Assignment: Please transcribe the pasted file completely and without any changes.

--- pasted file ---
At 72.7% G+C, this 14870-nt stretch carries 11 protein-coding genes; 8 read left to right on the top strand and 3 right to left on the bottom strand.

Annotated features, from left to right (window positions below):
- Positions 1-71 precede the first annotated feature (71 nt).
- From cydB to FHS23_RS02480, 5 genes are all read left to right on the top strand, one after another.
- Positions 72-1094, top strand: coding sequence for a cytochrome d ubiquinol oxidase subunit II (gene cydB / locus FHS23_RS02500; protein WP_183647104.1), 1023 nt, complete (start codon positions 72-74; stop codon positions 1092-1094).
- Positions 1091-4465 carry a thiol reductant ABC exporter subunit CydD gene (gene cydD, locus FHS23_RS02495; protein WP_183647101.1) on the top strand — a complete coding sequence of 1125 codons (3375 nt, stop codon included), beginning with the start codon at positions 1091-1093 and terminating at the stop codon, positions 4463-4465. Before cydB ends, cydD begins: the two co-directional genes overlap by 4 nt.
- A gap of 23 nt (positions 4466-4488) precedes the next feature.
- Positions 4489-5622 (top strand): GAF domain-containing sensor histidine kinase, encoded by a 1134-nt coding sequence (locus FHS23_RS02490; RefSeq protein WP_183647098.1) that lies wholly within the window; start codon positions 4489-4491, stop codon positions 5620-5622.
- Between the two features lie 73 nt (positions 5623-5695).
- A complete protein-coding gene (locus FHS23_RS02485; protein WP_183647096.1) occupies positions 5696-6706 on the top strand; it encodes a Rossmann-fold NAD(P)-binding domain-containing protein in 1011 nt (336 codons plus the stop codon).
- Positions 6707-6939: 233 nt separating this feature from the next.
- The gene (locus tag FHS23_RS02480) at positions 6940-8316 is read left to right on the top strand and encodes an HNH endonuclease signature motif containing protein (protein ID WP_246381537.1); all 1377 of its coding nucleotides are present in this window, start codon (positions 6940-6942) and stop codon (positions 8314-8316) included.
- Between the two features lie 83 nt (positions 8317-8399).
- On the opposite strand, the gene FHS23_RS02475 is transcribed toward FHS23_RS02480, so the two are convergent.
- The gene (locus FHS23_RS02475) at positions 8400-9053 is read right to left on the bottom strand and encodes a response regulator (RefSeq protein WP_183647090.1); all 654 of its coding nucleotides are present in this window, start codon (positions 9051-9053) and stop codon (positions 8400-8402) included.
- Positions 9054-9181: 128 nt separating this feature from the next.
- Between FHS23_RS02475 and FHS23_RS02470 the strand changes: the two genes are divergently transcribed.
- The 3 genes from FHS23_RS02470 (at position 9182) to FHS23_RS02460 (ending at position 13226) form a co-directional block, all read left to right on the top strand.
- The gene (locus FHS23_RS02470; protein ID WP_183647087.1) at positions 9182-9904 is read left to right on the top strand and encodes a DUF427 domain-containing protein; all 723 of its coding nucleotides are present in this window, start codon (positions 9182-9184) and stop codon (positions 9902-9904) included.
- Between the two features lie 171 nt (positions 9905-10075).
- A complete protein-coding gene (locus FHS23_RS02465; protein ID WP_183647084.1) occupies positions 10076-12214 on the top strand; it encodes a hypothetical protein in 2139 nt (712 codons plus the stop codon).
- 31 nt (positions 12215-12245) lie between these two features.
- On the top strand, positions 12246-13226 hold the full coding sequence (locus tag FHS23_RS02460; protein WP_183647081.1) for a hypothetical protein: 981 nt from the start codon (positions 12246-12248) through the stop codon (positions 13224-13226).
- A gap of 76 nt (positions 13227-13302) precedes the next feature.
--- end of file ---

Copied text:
At 72.7% G+C, this 14870-nt stretch carries 11 protein-coding genes; 8 read left to right on the top strand and 3 right to left on the bottom strand.

Annotated features, from left to right (window positions below):
- Positions 1-71 precede the first annotated feature (71 nt).
- From cydB to FHS23_RS02480, 5 genes are all read left to right on the top strand, one after another.
- Positions 72-1094, top strand: coding sequence for a cytochrome d ubiquinol oxidase subunit II (gene cydB / locus FHS23_RS02500; protein WP_183647104.1), 1023 nt, complete (start codon positions 72-74; stop codon positions 1092-1094).
- Positions 1091-4465 carry a thiol reductant ABC exporter subunit CydD gene (gene cydD, locus FHS23_RS02495; protein WP_183647101.1) on the top strand — a complete coding sequence of 1125 codons (3375 nt, stop codon included), beginning with the start codon at positions 1091-1093 and terminating at the stop codon, positions 4463-4465. Before cydB ends, cydD begins: the two co-directional genes overlap by 4 nt.
- A gap of 23 nt (positions 4466-4488) precedes the next feature.
- Positions 4489-5622 (top strand): GAF domain-containing sensor histidine kinase, encoded by a 1134-nt coding sequence (locus FHS23_RS02490; RefSeq protein WP_183647098.1) that lies wholly within the window; start codon positions 4489-4491, stop codon positions 5620-5622.
- Between the two features lie 73 nt (positions 5623-5695).
- A complete protein-coding gene (locus FHS23_RS02485; protein WP_183647096.1) occupies positions 5696-6706 on the top strand; it encodes a Rossmann-fold NAD(P)-binding domain-containing protein in 1011 nt (336 codons plus the stop codon).
- Positions 6707-6939: 233 nt separating this feature from the next.
- The gene (locus tag FHS23_RS02480) at positions 6940-8316 is read left to right on the top strand and encodes an HNH endonuclease signature motif containing protein (protein ID WP_246381537.1); all 1377 of its coding nucleotides are present in this window, start codon (positions 6940-6942) and stop codon (positions 8314-8316) included.
- Between the two features lie 83 nt (positions 8317-8399).
- On the opposite strand, the gene FHS23_RS02475 is transcribed toward FHS23_RS02480, so the two are convergent.
- The gene (locus FHS23_RS02475) at positions 8400-9053 is read right to left on the bottom strand and encodes a response regulator (RefSeq protein WP_183647090.1); all 654 of its coding nucleotides are present in this window, start codon (positions 9051-9053) and stop codon (positions 8400-8402) included.
- Positions 9054-9181: 128 nt separating this feature from the next.
- Between FHS23_RS02475 and FHS23_RS02470 the strand changes: the two genes are divergently transcribed.
- The 3 genes from FHS23_RS02470 (at position 9182) to FHS23_RS02460 (ending at position 13226) form a co-directional block, all read left to right on the top strand.
- The gene (locus FHS23_RS02470; protein ID WP_183647087.1) at positions 9182-9904 is read left to right on the top strand and encodes a DUF427 domain-containing protein; all 723 of its coding nucleotides are present in this window, start codon (positions 9182-9184) and stop codon (positions 9902-9904) included.
- Between the two features lie 171 nt (positions 9905-10075).
- A complete protein-coding gene (locus FHS23_RS02465; protein ID WP_183647084.1) occupies positions 10076-12214 on the top strand; it encodes a hypothetical protein in 2139 nt (712 codons plus the stop codon).
- 31 nt (positions 12215-12245) lie between these two features.
- On the top strand, positions 12246-13226 hold the full coding sequence (locus tag FHS23_RS02460; protein WP_183647081.1) for a hypothetical protein: 981 nt from the start codon (positions 12246-12248) through the stop codon (positions 13224-13226).
- A gap of 76 nt (positions 13227-13302) precedes the next feature.